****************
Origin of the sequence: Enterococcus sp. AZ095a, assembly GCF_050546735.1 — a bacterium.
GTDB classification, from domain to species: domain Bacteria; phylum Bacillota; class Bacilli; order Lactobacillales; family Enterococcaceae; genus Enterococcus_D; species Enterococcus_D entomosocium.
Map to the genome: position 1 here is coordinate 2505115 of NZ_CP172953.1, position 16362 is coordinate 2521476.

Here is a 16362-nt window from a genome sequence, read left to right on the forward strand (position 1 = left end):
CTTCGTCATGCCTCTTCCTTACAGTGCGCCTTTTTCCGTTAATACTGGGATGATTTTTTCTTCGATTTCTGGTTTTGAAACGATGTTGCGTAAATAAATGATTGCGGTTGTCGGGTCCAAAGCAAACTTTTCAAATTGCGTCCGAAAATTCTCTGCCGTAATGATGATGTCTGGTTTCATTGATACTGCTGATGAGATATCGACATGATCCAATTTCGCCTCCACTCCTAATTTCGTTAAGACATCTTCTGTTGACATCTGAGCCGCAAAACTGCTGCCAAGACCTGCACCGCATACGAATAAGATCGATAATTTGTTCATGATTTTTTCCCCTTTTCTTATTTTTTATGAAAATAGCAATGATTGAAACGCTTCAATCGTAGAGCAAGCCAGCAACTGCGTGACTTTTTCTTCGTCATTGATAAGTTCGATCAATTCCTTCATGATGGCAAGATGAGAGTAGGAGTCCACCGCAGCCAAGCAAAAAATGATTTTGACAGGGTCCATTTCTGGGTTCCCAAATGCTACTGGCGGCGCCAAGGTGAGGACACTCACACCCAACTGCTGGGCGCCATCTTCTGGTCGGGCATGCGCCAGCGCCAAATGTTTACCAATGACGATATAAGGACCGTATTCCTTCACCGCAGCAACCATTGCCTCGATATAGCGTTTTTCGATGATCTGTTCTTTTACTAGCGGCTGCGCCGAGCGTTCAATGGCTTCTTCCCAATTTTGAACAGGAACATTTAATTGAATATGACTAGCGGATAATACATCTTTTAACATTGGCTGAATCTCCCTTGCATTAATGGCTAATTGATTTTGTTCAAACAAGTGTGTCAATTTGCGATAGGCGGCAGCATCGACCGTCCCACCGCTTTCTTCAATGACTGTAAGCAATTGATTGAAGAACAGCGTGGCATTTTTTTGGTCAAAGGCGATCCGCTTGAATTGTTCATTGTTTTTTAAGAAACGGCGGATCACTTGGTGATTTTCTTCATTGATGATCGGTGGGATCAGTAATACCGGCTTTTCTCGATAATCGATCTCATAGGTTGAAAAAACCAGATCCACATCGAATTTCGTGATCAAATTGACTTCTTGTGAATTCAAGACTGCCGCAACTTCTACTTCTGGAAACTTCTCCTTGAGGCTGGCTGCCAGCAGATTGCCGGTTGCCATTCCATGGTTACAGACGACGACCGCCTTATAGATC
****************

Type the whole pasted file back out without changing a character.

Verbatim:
Origin of the sequence: Enterococcus sp. AZ095a, assembly GCF_050546735.1 — a bacterium.
GTDB classification, from domain to species: domain Bacteria; phylum Bacillota; class Bacilli; order Lactobacillales; family Enterococcaceae; genus Enterococcus_D; species Enterococcus_D entomosocium.
Map to the genome: position 1 here is coordinate 2505115 of NZ_CP172953.1, position 16362 is coordinate 2521476.

Here is a 16362-nt window from a genome sequence, read left to right on the forward strand (position 1 = left end):
CTTCGTCATGCCTCTTCCTTACAGTGCGCCTTTTTCCGTTAATACTGGGATGATTTTTTCTTCGATTTCTGGTTTTGAAACGATGTTGCGTAAATAAATGATTGCGGTTGTCGGGTCCAAAGCAAACTTTTCAAATTGCGTCCGAAAATTCTCTGCCGTAATGATGATGTCTGGTTTCATTGATACTGCTGATGAGATATCGACATGATCCAATTTCGCCTCCACTCCTAATTTCGTTAAGACATCTTCTGTTGACATCTGAGCCGCAAAACTGCTGCCAAGACCTGCACCGCATACGAATAAGATCGATAATTTGTTCATGATTTTTTCCCCTTTTCTTATTTTTTATGAAAATAGCAATGATTGAAACGCTTCAATCGTAGAGCAAGCCAGCAACTGCGTGACTTTTTCTTCGTCATTGATAAGTTCGATCAATTCCTTCATGATGGCAAGATGAGAGTAGGAGTCCACCGCAGCCAAGCAAAAAATGATTTTGACAGGGTCCATTTCTGGGTTCCCAAATGCTACTGGCGGCGCCAAGGTGAGGACACTCACACCCAACTGCTGGGCGCCATCTTCTGGTCGGGCATGCGCCAGCGCCAAATGTTTACCAATGACGATATAAGGACCGTATTCCTTCACCGCAGCAACCATTGCCTCGATATAGCGTTTTTCGATGATCTGTTCTTTTACTAGCGGCTGCGCCGAGCGTTCAATGGCTTCTTCCCAATTTTGAACAGGAACATTTAATTGAATATGACTAGCGGATAATACATCTTTTAACATTGGCTGAATCTCCCTTGCATTAATGGCTAATTGATTTTGTTCAAACAAGTGTGTCAATTTGCGATAGGCGGCAGCATCGACCGTCCCACCGCTTTCTTCAATGACTGTAAGCAATTGATTGAAGAACAGCGTGGCATTTTTTTGGTCAAAGGCGATCCGCTTGAATTGTTCATTGTTTTTTAAGAAACGGCGGATCACTTGGTGATTTTCTTCATTGATGATCGGTGGGATCAGTAATACCGGCTTTTCTCGATAATCGATCTCATAGGTTGAAAAAACCAGATCCACATCGAATTTCGTGATCAAATTGACTTCTTGTGAATTCAAGACTGCCGCAACTTCTACTTCTGGAAACTTCTCCTTGAGGCTGGCTGCCAGCAGATTGCCGGTTGCCATTCCATGGTTACAGACGACGACCGCCTTATAGATC